All Posts Tagged Tag: ‘European Space Agency’

Antarctic Ozone Could be Returning, Shows New Images

New satellite imagery has shown that the hole in the ozone layer over Antarctica is shrinking. In 2012, the hole was the smallest it has been in the past ten years. The images were taken by the European Space Agency’s (ESA) MetOp satellite, which has a ozone sensor. The satellite monitors atmospheric ozone over the Antarctic. Since the 1980s, the …

Read More

Space Life Weakens Immune Systems, Shows Study

A new study performed aboard the International Space Station (ISS) has shown that being in space weakens astronauts’ immune systems. Researchers hope the findings can help prevent disease for those of us still on the planet. European Space Agency (ESA) astronaut Thomas Reiter performed the experiments while on the ISS, as seen in the video below. Human immune cells were …

Read More

Late Planet-Forming Star Spotted by Herschel

NASA and the European Space Agency’s (ESA) Herschel Space Telescope has spotted a planet-forming star that wasn’t thought to be possible. The star, named TW Hydrae, is estimated to be 10 million years old – older than the age at which stars are thought to be able to produce planets. However, the star still has an accretion disc massive enough …

Read More

Comet-Like Ionosphere Seen on Venus

New observations of Venus have shown that the planet’s ionosphere on its night side resembles a comet’s tail. The observations were made by the European Space Agency’s (ESA) Venus Express satellite. The ionosphere is the region of electrically charged gas high in a planet’s atmosphere. The shape and density of an ionosphere are determined, in part, by the internal magnetic …

Read More

NASA Joins Euclid Dark Universe Mission

NASA announced this week that it has joined the European Space Agency’s (ESA) Euclid mission. The mission will investigate dark matter and dark energy throughout the universe. In 2020, the mission will launch the Euclid space telescope, which will spend six years mapping and measuring as many as 2 billion galaxies that cover one-third of the sky. The hope is …

Read More

New Satellite Search and Rescue System Turned On

The European Space Agency (ESA) today announced that it has switched-on a search and rescue (SAR) package on its Galileo navigation satellites. The milestone is a “major” expansion of the Cospas-Sarsat (Space System for the Search of Vessels in Distress and Search and Rescue Satellite-Aided Tracking) network, which receives distress calls from air and sea vessels. “At this stage, our …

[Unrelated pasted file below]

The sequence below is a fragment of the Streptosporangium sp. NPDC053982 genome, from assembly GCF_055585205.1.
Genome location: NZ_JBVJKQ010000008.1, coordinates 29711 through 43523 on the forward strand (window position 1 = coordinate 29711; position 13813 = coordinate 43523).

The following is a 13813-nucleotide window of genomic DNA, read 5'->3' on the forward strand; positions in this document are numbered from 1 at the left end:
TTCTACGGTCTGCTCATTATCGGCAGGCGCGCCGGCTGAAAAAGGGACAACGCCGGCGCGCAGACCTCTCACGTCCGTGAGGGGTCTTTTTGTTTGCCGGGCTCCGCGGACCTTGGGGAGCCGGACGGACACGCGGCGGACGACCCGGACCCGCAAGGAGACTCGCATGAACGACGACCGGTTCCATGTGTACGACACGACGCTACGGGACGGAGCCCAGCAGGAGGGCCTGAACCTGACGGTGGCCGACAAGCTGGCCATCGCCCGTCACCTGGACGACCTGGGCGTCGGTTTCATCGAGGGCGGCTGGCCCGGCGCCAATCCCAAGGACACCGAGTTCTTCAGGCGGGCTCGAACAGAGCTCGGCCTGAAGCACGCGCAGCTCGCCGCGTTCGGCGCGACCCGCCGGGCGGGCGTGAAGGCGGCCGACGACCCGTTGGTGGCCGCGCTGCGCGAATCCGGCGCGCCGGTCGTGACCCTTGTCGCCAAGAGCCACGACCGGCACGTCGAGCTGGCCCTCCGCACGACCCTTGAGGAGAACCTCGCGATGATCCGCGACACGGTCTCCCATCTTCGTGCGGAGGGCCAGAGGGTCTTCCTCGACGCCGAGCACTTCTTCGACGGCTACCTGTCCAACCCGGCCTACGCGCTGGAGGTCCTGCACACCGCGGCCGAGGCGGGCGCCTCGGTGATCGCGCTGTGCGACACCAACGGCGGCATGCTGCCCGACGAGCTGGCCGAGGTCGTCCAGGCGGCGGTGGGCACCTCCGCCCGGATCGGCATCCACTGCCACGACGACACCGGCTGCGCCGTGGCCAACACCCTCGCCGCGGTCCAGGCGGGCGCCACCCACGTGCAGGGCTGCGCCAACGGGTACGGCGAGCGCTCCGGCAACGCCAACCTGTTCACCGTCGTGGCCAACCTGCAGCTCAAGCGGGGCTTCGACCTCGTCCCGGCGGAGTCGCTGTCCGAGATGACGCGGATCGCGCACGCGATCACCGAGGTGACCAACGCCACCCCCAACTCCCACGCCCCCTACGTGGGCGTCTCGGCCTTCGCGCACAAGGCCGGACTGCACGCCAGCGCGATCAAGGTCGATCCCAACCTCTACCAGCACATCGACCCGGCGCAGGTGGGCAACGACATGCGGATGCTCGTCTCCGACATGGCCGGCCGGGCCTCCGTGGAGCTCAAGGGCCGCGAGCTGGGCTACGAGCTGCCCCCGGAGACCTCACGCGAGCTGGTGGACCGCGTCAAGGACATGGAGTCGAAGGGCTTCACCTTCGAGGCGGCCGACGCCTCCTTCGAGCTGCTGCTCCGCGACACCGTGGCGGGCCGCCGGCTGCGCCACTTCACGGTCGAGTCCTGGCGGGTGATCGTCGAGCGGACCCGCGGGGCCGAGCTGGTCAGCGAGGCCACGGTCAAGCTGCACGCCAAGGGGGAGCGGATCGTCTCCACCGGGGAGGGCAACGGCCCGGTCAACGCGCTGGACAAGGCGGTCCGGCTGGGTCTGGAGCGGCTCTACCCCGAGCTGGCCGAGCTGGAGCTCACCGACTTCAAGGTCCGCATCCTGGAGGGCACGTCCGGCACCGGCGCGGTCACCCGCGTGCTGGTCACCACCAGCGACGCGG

Read More

Doomsday Asteroid Deflection Mission Tests Concepts

The European Space Agency (ESA) today announced that it is appealing for research ideas that could help develop a future mission to deflect life-threatening asteroids. It is asking for both ground and space-based ideas to improve scientist’s understanding of high-speed collisions between man-made and natural objects. No asteroids are currently on a collision course with Earth (though some are coming …

Read More

“Doomsday” Asteroid Won’t Hit Earth in 2036

Earlier this week, astronomers with the European Space Agency (ESA) announced that they were collecting data on the asteroid Apophis as it made its most recent approach to Earth. The data was, among other things, meant to narrow the prediction as to whether the asteroid might impact the Earth in 2036. Now, NASA has announced that Apophis will not be …

Read More

Vega Asteroid Belt Suggests Multiple Planets

Astronomers this week announced that they have discovered what could be an asteroid belt around the star Vega. NASA‘s Spitzer space telescope and the European Space Agency’s (ESA) Herschel Space Observatory were used to observe the star, which is the second brightest in the northern sky. Vega was found to have an astroid belt-like band of debris in both a …

Read More

Asteroid Apophis Approaches Earth, 2036 Impact Probability Still Uncertain

Over the past weekend, astronomers used the European Space Agency’s (ESA) Herschel Space Observatory to image an asteroid that will be giving the Earth a near-miss in 2029. The asteroid, named Apophis, was thought to have a 2.7% chance of striking the Earth in 2029 when it was discovered in 2004. New observations have ruled out an impact, but the …

Read More

Cassini Spots “Mini Nile River” on Saturn’s Titan

The Cassini probe orbiting Saturn and its moons has photographed what the European Space Agency (ESA) is calling a “miniature extraterrestrial version of the Nile river” on Saturn’s moon Titan. The formation is a river valley on the the moon’s surface that runs for over 400 km (248 miles) from its source to a large sea. The radar image is …

Read More

Astronomers Reveal Unseen Starburst Galaxies

Astronomers announced today that have characterized hundreds of previously unseen starburst galaxies. The starburst galaxies, which produce hundreds of stars each year, reveal that high star-formation rates have been the norm for much of our universe’s history. Using the European Space Agency’s (ESA) Herschel space observatory and W.M. Keck telescopes, astronomers measured the temperature, brightness, and star formation rate of …

Read More

Page 2 of 3«123»